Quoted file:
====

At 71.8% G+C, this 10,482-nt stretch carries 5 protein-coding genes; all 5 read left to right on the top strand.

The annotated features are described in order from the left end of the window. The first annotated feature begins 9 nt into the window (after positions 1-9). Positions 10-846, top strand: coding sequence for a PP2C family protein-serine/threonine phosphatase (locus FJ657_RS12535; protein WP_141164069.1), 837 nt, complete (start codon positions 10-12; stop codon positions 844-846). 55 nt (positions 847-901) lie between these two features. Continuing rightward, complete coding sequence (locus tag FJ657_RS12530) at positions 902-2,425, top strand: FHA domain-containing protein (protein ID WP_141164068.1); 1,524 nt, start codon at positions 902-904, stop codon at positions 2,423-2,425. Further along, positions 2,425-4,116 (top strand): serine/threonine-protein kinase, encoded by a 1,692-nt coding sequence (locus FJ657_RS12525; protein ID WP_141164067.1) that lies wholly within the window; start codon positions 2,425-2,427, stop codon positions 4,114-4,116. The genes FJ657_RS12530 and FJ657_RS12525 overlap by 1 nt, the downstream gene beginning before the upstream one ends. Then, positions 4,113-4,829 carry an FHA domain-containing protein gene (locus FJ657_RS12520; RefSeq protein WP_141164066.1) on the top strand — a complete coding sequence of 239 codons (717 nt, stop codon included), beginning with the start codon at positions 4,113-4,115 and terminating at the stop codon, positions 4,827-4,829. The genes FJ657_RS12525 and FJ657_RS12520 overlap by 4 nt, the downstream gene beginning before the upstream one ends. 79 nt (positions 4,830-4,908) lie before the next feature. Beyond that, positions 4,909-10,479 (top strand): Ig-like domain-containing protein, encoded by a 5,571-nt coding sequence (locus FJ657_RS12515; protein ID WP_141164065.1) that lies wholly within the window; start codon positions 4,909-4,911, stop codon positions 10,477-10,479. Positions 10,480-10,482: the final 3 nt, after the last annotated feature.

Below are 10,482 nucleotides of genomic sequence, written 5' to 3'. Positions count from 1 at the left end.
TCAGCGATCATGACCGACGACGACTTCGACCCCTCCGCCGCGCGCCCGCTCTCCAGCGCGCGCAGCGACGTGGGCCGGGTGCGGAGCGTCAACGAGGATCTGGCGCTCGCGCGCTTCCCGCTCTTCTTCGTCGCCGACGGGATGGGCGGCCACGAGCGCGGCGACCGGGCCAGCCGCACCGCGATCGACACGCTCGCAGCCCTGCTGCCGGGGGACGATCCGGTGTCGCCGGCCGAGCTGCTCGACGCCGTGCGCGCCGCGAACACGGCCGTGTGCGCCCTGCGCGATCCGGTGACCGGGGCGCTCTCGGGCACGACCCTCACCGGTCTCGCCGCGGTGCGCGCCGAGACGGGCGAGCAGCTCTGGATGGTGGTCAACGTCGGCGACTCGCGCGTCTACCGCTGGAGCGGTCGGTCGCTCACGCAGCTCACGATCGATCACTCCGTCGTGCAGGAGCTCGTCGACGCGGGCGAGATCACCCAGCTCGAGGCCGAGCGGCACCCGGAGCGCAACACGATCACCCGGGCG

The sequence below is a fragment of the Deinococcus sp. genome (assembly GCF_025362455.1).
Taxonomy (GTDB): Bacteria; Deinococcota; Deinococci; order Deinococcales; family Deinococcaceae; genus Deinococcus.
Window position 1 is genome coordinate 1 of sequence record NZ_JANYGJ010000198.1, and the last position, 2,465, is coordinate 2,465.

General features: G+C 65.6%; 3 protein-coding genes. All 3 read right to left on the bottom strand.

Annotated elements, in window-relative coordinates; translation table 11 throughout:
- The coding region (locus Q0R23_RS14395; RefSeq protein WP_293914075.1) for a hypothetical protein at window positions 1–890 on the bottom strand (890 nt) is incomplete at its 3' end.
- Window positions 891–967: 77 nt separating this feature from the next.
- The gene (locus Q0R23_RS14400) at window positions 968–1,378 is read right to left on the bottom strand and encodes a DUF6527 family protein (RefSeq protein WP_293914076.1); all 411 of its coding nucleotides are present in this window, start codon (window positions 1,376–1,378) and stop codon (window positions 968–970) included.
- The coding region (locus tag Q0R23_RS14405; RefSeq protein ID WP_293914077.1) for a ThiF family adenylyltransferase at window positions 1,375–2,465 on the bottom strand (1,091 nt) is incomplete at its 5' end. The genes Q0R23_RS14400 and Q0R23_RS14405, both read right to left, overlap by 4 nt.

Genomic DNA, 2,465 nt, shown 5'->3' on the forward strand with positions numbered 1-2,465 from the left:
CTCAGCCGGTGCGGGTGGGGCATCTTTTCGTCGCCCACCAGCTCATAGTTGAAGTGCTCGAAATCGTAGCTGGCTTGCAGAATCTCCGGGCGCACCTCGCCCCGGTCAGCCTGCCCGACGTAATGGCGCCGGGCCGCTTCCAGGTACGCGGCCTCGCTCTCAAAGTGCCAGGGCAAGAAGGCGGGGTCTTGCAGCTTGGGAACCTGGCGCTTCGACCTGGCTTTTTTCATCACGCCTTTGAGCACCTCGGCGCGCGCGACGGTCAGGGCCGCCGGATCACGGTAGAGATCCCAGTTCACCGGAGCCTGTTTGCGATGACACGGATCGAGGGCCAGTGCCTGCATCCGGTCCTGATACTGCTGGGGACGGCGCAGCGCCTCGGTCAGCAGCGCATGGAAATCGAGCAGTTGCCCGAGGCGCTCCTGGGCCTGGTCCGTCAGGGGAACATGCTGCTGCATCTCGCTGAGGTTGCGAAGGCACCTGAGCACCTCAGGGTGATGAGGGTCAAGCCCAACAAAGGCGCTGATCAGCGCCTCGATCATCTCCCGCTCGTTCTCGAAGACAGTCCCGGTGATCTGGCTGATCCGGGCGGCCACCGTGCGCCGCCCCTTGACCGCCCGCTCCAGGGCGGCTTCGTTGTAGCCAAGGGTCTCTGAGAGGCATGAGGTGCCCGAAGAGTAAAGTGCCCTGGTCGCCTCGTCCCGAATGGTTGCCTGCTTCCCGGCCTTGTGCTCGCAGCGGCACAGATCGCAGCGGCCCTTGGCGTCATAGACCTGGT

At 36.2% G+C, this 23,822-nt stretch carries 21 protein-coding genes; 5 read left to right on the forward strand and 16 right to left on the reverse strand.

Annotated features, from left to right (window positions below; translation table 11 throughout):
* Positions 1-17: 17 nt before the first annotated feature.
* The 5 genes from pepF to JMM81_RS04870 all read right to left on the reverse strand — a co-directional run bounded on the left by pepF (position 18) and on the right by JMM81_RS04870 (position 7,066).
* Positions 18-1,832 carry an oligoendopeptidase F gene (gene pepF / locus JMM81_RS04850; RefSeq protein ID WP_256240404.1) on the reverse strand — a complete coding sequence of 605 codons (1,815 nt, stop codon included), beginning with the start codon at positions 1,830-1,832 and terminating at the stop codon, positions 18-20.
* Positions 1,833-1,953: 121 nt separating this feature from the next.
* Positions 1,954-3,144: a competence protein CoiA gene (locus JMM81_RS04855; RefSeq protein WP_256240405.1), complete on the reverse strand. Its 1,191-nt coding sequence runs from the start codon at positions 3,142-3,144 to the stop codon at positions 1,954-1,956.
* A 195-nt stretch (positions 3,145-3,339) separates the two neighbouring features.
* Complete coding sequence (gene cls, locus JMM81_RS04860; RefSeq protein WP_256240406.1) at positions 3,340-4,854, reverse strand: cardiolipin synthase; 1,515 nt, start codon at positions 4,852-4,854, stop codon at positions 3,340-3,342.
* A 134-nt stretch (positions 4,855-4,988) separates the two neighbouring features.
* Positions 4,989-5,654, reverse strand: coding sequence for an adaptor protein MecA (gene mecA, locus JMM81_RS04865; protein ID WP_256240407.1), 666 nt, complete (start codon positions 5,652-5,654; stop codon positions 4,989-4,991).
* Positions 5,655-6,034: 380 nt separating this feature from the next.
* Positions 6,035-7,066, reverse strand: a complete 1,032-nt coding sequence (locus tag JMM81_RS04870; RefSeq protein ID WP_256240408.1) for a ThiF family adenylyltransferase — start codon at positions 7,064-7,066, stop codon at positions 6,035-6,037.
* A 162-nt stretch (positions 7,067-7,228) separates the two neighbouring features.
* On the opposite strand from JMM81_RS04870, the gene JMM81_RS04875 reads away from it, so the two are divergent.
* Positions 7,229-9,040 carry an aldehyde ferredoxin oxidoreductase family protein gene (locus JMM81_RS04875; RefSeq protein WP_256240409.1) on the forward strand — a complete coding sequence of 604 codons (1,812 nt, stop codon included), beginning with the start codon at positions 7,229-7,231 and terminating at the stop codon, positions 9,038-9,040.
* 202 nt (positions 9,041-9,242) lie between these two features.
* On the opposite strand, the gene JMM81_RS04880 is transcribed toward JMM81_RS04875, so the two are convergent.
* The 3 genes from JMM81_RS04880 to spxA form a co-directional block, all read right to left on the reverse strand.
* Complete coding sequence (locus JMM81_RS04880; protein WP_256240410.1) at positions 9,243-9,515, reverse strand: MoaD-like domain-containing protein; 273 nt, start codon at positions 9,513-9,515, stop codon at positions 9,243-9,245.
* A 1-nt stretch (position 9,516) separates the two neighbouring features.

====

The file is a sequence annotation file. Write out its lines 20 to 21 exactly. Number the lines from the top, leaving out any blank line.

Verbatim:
* Positions 18-1,832 carry an oligoendopeptidase F gene (gene pepF / locus JMM81_RS04850; RefSeq protein ID WP_256240404.1) on the reverse strand — a complete coding sequence of 605 codons (1,815 nt, stop codon included), beginning with the start codon at positions 1,830-1,832 and terminating at the stop codon, positions 18-20.
* Positions 1,833-1,953: 121 nt separating this feature from the next.